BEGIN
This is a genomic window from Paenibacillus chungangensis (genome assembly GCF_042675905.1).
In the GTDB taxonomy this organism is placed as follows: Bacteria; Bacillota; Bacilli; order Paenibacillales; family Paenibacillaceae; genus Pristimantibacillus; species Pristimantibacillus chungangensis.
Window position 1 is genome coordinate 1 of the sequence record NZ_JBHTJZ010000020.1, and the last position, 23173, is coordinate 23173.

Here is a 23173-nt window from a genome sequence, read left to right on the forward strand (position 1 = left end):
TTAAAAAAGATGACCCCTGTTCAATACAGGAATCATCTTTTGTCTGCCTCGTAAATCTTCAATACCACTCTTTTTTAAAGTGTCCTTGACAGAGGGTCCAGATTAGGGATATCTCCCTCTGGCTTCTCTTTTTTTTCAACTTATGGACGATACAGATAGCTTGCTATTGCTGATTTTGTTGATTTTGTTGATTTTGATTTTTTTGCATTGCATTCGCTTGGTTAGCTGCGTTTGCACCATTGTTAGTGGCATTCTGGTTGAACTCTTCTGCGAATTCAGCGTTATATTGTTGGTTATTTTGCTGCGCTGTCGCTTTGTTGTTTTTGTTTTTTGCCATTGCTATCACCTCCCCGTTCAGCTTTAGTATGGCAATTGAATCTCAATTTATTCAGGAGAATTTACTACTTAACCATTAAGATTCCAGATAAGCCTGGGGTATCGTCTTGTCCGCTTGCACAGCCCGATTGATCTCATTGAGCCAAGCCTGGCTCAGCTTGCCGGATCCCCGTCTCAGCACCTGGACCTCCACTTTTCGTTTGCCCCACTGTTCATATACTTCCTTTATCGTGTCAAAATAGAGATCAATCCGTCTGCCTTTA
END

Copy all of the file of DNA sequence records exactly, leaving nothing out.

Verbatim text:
This is a genomic window from Paenibacillus chungangensis (genome assembly GCF_042675905.1).
In the GTDB taxonomy this organism is placed as follows: Bacteria; Bacillota; Bacilli; order Paenibacillales; family Paenibacillaceae; genus Pristimantibacillus; species Pristimantibacillus chungangensis.
Window position 1 is genome coordinate 1 of the sequence record NZ_JBHTJZ010000020.1, and the last position, 23173, is coordinate 23173.

Here is a 23173-nt window from a genome sequence, read left to right on the forward strand (position 1 = left end):
TTAAAAAAGATGACCCCTGTTCAATACAGGAATCATCTTTTGTCTGCCTCGTAAATCTTCAATACCACTCTTTTTTAAAGTGTCCTTGACAGAGGGTCCAGATTAGGGATATCTCCCTCTGGCTTCTCTTTTTTTTCAACTTATGGACGATACAGATAGCTTGCTATTGCTGATTTTGTTGATTTTGTTGATTTTGATTTTTTTGCATTGCATTCGCTTGGTTAGCTGCGTTTGCACCATTGTTAGTGGCATTCTGGTTGAACTCTTCTGCGAATTCAGCGTTATATTGTTGGTTATTTTGCTGCGCTGTCGCTTTGTTGTTTTTGTTTTTTGCCATTGCTATCACCTCCCCGTTCAGCTTTAGTATGGCAATTGAATCTCAATTTATTCAGGAGAATTTACTACTTAACCATTAAGATTCCAGATAAGCCTGGGGTATCGTCTTGTCCGCTTGCACAGCCCGATTGATCTCATTGAGCCAAGCCTGGCTCAGCTTGCCGGATCCCCGTCTCAGCACCTGGACCTCCACTTTTCGTTTGCCCCACTGTTCATATACTTCCTTTATCGTGTCAAAATAGAGATCAATCCGTCTGCCTTTA